Hedging a Falling Dollar

We often get questions about what can be done in a portfolio to protect from a falling dollar. Often people refer to gold for this solution, especially when every other advertisement on Fox News is from companies trying to sell you – guess what – gold!

Another most often heard answer is owning foreign currency, which has its own risks. Both this and the gold strategy have something in common – neither pay any type of interest or dividend.

A few years ago we looked at the falling dollar and decided that there had to be another angle to this issue. We found gold to be a difficult purchase. Historically it has not been a good investment, as it has no manufacturing purpose and pays nothing to own it. Owning foreign currency is not as transparent as one would think. Funds that trade or hold currency do not actually hold real currency but track future contracts related to global currency. This creates returns that do not exactly match the movement of the dollar because of additional unwanted variables within the contracts.

Part of the Wiser Wealth solution to a falling dollar lies in our allocation to the ETF iShares S&P/Citigroup International Treasury Bond Fund (IGOV). IGOV is an international treasury bond fund holding foreign government bonds from around the world in their local currency. With 624 bonds from 20 countries, IGOV has returned 4.35% year to date and yields 3.53% (as of 9/30/11), while the US Dollar index has rebounded to just above flat year to date.  The chart below shows IGOV’s negative correlation with the US Dollar over the last 6 months.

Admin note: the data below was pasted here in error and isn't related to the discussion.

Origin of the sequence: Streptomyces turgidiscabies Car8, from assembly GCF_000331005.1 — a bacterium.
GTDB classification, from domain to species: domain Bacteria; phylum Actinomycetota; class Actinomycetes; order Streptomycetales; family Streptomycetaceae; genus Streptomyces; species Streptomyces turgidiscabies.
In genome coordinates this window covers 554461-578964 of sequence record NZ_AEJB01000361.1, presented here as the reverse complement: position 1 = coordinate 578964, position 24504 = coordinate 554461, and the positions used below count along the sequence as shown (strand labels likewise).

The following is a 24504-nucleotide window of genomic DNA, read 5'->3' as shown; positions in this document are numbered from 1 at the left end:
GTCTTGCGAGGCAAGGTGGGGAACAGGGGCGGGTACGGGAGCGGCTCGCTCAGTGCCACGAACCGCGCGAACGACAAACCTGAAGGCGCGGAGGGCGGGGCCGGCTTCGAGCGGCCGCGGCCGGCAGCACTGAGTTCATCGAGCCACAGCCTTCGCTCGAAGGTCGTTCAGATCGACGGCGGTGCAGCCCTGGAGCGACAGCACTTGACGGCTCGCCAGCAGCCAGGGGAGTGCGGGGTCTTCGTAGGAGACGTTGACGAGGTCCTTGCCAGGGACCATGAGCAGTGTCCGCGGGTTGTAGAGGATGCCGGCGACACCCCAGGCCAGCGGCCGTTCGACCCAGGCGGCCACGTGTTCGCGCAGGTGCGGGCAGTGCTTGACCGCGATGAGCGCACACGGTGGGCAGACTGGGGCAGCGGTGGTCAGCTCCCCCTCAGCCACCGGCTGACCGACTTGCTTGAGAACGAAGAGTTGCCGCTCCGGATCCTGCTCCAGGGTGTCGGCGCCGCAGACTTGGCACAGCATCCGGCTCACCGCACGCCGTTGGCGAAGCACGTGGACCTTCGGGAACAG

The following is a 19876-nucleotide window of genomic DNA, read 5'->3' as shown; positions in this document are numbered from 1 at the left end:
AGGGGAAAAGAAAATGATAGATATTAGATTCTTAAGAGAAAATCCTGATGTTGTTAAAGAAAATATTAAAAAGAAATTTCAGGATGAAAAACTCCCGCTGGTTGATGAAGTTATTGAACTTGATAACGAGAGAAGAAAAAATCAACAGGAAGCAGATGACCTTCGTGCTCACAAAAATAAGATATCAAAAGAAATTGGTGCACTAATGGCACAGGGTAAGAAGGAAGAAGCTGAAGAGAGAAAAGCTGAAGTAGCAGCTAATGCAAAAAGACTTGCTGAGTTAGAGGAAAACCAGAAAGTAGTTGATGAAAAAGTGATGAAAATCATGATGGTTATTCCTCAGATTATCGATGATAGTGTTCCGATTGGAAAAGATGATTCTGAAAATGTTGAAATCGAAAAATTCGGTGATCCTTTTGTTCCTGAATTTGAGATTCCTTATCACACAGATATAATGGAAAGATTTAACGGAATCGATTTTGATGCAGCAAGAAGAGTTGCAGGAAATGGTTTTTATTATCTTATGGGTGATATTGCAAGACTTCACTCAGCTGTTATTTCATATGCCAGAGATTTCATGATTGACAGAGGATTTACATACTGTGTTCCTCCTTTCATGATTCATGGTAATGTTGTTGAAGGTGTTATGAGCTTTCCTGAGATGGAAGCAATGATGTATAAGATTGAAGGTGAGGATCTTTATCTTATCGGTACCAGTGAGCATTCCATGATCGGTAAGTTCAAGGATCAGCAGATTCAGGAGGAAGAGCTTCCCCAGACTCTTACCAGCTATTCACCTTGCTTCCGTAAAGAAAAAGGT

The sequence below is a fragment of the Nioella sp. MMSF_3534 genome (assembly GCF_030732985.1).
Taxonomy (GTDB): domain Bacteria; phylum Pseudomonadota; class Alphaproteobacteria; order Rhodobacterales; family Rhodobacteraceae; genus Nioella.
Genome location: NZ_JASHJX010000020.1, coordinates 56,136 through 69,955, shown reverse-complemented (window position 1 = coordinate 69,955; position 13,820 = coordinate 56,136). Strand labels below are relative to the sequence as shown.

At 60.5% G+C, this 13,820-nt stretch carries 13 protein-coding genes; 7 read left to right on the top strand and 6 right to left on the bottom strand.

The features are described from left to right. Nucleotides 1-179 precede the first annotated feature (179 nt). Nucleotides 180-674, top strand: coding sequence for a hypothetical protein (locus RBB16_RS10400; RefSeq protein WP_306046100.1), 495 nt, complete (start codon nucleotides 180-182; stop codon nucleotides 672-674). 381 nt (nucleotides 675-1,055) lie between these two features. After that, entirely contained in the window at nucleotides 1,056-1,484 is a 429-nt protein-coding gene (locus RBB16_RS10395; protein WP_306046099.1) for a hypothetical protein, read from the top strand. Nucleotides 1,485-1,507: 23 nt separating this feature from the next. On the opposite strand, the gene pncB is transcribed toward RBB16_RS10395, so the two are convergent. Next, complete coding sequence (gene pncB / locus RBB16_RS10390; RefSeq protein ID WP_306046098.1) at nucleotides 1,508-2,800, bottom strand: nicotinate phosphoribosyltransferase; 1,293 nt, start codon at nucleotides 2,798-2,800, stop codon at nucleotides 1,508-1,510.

The iShares S&P/Citigroup International Treasury Bond Fund (IGOV) has an expense ratio of 0.35%. The fund has an average duration of 6.35 years. IGOV is a passive index dollar hedge play that has a yield. The ETF tracks the S&P/Citigroup International Treasury Bond Index Ex-US. The index methodology is to track a broad diverse group of international treasury bonds with maturities greater than one year and which are market value weighted. The index is rebalanced monthly, with country weights changing annually using January-end data. There will be no country weighted more than 24.95%, and countries weighing less than 10bps are removed. The top 5 countries are as follows: Japan 23.16%; Italy 8.74%; France 7.99%; Germany 7.81%; and the Netherlands 4.88%. The fund currently has 266 million in assets.

Despite the USD recent comeback, we see any future government stimulus only weakening the currency further. IGOV can be used to help cushion the blow to a falling dollar.

What do you think? Email me at [email protected].

By Published On: October 4, 2011

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